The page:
And quite possibly the length of time in our own wilderness can take long too. God is always working in our minds, our hearts, our wills and exposing and refining. This is part of His process. But this is part of His greater calling on our lives to leave the bondage of our own slavery and step into the freedom and places He has waiting for us.
Thinking upon this, do you find yourself still in slavery? Do you find yourself stuck in the wilderness? Or do you find that your feet have finally led you to what new thing, beautiful thing that He has given to you – just waiting to lead you there? It was never the intention of God to keep the people in the wilderness. That was not what was promised. And it is never the intention for us to stay in that same place either.
As the bigger picture continues to even give glimpses of what God has waiting for you – where do you find yourself today and where is He beckoning you to follow? What is He asking you to lay down so you can go forward?
As this thorough work of God continues in each of our lives, may we be open to His voice and calling. May we submit to the areas of His refining. For what lays ahead is not of trauma but freedom and ultimately continuing the journey He has placed us on toward promises realized and taken hold of. There is so much more than where we are now – so much more.
Numbers 36 Commentary
by Brad Boyles
Unfortunately, the evangelical church today has become a place where people feel they cannot seek truth through difficult questions. Many churches discourage seekers from “questioning God,” and while questioning Him without faith can be sinful, we must be careful not to throw the baby out with the bathwater. Genuinely questioning with a heart to know and follow God should be encouraged, no matter how controversial or trivial the question. We know this because we know God answers those who seek with a genuine heart (Jer 29:13).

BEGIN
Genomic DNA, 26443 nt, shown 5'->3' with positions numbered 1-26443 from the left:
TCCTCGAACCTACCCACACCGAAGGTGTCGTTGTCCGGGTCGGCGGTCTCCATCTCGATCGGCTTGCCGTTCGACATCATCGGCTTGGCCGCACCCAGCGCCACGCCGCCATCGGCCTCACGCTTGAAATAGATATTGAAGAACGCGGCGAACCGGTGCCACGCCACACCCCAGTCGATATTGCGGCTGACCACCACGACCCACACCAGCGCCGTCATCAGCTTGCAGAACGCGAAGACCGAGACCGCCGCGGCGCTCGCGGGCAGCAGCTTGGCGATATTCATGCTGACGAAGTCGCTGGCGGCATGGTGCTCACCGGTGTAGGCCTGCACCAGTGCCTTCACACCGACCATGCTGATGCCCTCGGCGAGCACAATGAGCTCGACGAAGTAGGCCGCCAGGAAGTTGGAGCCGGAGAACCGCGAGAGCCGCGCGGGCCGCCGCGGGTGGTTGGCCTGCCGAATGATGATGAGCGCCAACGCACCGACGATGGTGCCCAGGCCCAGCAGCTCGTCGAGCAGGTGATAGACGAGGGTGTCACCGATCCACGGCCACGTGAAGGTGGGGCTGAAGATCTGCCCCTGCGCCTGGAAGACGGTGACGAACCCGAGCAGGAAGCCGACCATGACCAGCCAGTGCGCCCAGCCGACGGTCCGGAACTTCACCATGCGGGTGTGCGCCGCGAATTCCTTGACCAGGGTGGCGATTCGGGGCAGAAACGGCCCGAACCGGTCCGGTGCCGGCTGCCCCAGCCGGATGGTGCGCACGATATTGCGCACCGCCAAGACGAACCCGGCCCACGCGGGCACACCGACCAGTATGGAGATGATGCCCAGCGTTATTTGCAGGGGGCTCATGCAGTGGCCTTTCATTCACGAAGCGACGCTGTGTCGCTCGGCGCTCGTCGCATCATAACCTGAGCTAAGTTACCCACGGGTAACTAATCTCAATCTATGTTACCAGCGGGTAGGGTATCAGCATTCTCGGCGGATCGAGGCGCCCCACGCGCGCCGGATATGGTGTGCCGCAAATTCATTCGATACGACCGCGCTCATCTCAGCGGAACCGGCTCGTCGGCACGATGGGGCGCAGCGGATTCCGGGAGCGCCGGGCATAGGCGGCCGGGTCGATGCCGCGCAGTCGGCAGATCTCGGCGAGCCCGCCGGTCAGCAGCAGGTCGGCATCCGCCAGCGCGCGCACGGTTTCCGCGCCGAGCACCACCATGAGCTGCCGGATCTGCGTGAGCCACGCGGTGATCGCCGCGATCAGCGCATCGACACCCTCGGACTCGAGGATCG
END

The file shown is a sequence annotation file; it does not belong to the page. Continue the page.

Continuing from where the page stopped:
Here in Numbers 36, there are questions that arise from previous decisions handed down from leadership. The questioning is not done defiantly, but with a heart to do what is right in the sight of God.
The issue at hand stems from commands handed down back in Numbers 27. God had given permission for fathers to pass their inheritance down to their daughters if they had no sons. This was good, however, it created a problem that now is being brought to Moses’ attention from the heads of the families of the clan of Gilead.
Essentially, their problem is that if a daughter marries a man from a different tribe, and her father’s inheritance is passed down to her, that property will be permanently transferred to him. During the Year of Jubilee, that property would be finalized to the husband’s tribe and if this pattern continued, it was possible that the original tribe would have their land and property completely wiped out through marriage. Again, the questioning happening here was not out of defiance. The heart of the question was concerned with maintaining the tribes and the land that God had commanded.
God, through Moses, offers a solution. The woman would simply marry men within their own tribe, or, if they chose to marry outside their tribe, they would forfeit the inheritance. In this way, the property would always stay with the tribe to which God had given it. This solution highlights a process by which the people would learn and grow. Their questions and concerns were taken to Moses who took them to God and in time, answers were revealed. The same is true today. We take our requests to Jesus and God’s Word and through the Holy Spirit, truth is revealed.
As I look back at the book of Numbers, there are a several points that stick out.
- The sinful nature of humans is evident, especially when operating without faith or humility.
- God is holy and just; His mercy is unending.
- Israel needed a mediator in Moses and we have a greater Mediator today in Jesus Christ.
Praise God for the greater covenant we have in Jesus.